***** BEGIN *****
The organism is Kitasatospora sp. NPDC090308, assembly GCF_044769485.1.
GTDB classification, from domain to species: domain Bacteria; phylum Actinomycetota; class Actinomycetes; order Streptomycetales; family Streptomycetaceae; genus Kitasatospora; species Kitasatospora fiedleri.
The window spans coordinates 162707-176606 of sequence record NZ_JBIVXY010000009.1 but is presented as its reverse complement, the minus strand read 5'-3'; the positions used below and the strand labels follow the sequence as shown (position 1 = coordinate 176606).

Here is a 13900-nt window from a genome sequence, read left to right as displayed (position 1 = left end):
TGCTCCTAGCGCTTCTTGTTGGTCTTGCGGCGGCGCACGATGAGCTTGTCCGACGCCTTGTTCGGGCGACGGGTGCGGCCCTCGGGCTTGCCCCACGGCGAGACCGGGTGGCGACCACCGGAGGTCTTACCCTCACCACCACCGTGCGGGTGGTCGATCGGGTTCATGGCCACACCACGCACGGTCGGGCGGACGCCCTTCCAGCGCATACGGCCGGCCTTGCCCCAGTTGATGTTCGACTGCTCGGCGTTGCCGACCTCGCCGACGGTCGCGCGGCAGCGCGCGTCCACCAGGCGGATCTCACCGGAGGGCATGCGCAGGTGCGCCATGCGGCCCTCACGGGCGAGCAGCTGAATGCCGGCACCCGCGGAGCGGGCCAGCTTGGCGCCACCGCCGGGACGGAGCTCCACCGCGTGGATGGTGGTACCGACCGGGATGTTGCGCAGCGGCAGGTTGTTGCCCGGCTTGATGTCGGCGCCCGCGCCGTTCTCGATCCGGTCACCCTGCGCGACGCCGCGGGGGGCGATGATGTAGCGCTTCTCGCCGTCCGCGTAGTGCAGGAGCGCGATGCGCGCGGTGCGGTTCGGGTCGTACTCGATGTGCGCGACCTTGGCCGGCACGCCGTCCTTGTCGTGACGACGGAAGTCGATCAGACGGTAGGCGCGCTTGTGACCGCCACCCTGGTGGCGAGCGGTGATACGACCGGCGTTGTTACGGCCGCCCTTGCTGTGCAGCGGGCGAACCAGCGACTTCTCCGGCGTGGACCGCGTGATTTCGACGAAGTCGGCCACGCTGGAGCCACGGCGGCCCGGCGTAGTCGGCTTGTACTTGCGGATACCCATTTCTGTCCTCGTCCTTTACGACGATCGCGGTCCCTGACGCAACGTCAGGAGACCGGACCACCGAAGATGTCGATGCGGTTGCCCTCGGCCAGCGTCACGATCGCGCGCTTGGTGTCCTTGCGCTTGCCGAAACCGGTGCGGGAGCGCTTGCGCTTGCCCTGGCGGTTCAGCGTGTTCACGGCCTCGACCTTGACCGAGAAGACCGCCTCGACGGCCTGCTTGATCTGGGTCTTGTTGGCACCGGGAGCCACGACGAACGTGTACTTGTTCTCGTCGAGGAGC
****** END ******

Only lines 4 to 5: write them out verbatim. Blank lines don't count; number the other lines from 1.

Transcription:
Here is a 13900-nt window from a genome sequence, read left to right as displayed (position 1 = left end):
TGCTCCTAGCGCTTCTTGTTGGTCTTGCGGCGGCGCACGATGAGCTTGTCCGACGCCTTGTTCGGGCGACGGGTGCGGCCCTCGGGCTTGCCCCACGGCGAGACCGGGTGGCGACCACCGGAGGTCTTACCCTCACCACCACCGTGCGGGTGGTCGATCGGGTTCATGGCCACACCACGCACGGTCGGGCGGACGCCCTTCCAGCGCATACGGCCGGCCTTGCCCCAGTTGATGTTCGACTGCTCGGCGTTGCCGACCTCGCCGACGGTCGCGCGGCAGCGCGCGTCCACCAGGCGGATCTCACCGGAGGGCATGCGCAGGTGCGCCATGCGGCCCTCACGGGCGAGCAGCTGAATGCCGGCACCCGCGGAGCGGGCCAGCTTGGCGCCACCGCCGGGACGGAGCTCCACCGCGTGGATGGTGGTACCGACCGGGATGTTGCGCAGCGGCAGGTTGTTGCCCGGCTTGATGTCGGCGCCCGCGCCGTTCTCGATCCGGTCACCCTGCGCGACGCCGCGGGGGGCGATGATGTAGCGCTTCTCGCCGTCCGCGTAGTGCAGGAGCGCGATGCGCGCGGTGCGGTTCGGGTCGTACTCGATGTGCGCGACCTTGGCCGGCACGCCGTCCTTGTCGTGACGACGGAAGTCGATCAGACGGTAGGCGCGCTTGTGACCGCCACCCTGGTGGCGAGCGGTGATACGACCGGCGTTGTTACGGCCGCCCTTGCTGTGCAGCGGGCGAACCAGCGACTTCTCCGGCGTGGACCGCGTGATTTCGACGAAGTCGGCCACGCTGGAGCCACGGCGGCCCGGCGTAGTCGGCTTGTACTTGCGGATACCCATTTCTGTCCTCGTCCTTTACGACGATCGCGGTCCCTGACGCAACGTCAGGAGACCGGACCACCGAAGATGTCGATGCGGTTGCCCTCGGCCAGCGTCACGATCGCGCGCTTGGTGTCCTTGCGCTTGCCGAAACCGGTGCGGGAGCGCTTGCGCTTGCCCTGGCGGTTCAGCGTGTTCACGGCCTCGACCTTGACCGAGAAGACCGCCTCGACGGCCTGCTTGATCTGGGTCTTGTTGGCACCGGGAGCCACGACGAACGTGTACTTGTTCTCGTCGAGGAGC